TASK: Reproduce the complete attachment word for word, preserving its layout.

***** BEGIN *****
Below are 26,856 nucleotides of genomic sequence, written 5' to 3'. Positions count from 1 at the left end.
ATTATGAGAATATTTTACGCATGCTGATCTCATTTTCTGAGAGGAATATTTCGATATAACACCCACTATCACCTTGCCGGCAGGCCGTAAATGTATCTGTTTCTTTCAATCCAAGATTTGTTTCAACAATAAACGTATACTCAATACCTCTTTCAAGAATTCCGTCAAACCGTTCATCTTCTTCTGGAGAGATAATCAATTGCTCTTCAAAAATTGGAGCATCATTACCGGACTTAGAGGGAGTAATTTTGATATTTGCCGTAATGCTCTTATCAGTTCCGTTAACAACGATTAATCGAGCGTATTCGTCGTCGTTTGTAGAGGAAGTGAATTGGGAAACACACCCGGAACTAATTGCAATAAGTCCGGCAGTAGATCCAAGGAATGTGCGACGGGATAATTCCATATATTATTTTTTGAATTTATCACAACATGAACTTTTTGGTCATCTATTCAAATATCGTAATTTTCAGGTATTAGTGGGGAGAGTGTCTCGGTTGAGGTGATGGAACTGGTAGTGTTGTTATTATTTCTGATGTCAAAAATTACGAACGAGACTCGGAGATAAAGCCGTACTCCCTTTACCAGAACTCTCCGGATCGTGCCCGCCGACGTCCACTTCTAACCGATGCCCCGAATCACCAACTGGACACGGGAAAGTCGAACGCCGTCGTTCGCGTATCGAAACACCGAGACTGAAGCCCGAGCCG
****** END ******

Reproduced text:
Below are 26,856 nucleotides of genomic sequence, written 5' to 3'. Positions count from 1 at the left end.
ATTATGAGAATATTTTACGCATGCTGATCTCATTTTCTGAGAGGAATATTTCGATATAACACCCACTATCACCTTGCCGGCAGGCCGTAAATGTATCTGTTTCTTTCAATCCAAGATTTGTTTCAACAATAAACGTATACTCAATACCTCTTTCAAGAATTCCGTCAAACCGTTCATCTTCTTCTGGAGAGATAATCAATTGCTCTTCAAAAATTGGAGCATCATTACCGGACTTAGAGGGAGTAATTTTGATATTTGCCGTAATGCTCTTATCAGTTCCGTTAACAACGATTAATCGAGCGTATTCGTCGTCGTTTGTAGAGGAAGTGAATTGGGAAACACACCCGGAACTAATTGCAATAAGTCCGGCAGTAGATCCAAGGAATGTGCGACGGGATAATTCCATATATTATTTTTTGAATTTATCACAACATGAACTTTTTGGTCATCTATTCAAATATCGTAATTTTCAGGTATTAGTGGGGAGAGTGTCTCGGTTGAGGTGATGGAACTGGTAGTGTTGTTATTATTTCTGATGTCAAAAATTACGAACGAGACTCGGAGATAAAGCCGTACTCCCTTTACCAGAACTCTCCGGATCGTGCCCGCCGACGTCCACTTCTAACCGATGCCCCGAATCACCAACTGGACACGGGAAAGTCGAACGCCGTCGTTCGCGTATCGAAACACCGAGACTGAAGCCCGAGCCG